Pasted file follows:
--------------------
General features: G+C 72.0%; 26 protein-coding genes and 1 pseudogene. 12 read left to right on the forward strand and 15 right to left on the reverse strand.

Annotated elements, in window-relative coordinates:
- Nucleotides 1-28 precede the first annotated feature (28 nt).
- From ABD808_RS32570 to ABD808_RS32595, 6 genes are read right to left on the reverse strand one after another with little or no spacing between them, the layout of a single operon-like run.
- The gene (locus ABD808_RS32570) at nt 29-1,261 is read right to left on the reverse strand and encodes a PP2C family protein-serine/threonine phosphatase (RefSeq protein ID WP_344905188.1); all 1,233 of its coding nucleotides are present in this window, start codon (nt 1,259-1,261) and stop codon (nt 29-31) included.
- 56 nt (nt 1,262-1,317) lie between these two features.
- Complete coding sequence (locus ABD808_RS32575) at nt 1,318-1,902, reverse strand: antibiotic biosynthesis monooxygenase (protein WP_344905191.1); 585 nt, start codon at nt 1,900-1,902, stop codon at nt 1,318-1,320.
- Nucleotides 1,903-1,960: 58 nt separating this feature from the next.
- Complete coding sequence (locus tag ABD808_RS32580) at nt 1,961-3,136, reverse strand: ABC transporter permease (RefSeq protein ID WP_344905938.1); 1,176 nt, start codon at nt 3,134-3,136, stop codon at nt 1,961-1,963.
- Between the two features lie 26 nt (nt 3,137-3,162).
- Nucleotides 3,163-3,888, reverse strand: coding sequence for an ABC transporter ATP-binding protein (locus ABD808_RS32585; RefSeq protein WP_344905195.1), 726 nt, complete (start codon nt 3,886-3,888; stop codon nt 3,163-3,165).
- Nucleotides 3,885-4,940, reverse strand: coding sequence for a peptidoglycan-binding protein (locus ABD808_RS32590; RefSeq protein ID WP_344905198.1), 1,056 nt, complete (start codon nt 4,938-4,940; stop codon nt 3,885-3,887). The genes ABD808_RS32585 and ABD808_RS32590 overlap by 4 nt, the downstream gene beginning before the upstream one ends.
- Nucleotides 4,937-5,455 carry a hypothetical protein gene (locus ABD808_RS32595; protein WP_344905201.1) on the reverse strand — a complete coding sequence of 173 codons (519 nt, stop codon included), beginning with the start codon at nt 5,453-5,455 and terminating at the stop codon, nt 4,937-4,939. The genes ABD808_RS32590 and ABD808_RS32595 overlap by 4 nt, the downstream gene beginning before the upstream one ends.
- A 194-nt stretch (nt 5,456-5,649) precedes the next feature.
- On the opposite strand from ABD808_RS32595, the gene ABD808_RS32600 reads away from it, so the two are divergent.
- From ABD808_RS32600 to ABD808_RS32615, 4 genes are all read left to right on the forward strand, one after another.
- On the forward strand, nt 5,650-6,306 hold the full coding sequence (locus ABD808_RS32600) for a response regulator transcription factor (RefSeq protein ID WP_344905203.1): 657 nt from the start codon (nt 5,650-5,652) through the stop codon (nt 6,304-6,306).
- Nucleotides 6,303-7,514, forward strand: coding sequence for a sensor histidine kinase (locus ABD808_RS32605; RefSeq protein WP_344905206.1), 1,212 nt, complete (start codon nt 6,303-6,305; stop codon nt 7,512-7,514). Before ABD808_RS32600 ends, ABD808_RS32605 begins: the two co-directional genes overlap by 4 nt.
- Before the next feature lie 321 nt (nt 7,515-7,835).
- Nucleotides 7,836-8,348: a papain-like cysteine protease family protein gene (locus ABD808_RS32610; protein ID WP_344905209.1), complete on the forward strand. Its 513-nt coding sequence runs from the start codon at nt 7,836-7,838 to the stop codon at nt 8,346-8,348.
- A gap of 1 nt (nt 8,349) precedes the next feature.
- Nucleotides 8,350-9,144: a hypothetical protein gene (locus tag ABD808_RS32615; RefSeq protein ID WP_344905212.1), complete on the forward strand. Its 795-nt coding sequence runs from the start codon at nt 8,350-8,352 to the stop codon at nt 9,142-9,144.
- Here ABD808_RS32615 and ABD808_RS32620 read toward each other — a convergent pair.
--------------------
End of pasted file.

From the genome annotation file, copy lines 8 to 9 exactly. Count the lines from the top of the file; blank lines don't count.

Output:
- Nucleotides 1,903-1,960: 58 nt separating this feature from the next.
- Complete coding sequence (locus tag ABD808_RS32580) at nt 1,961-3,136, reverse strand: ABC transporter permease (RefSeq protein ID WP_344905938.1); 1,176 nt, start codon at nt 3,134-3,136, stop codon at nt 1,961-1,963.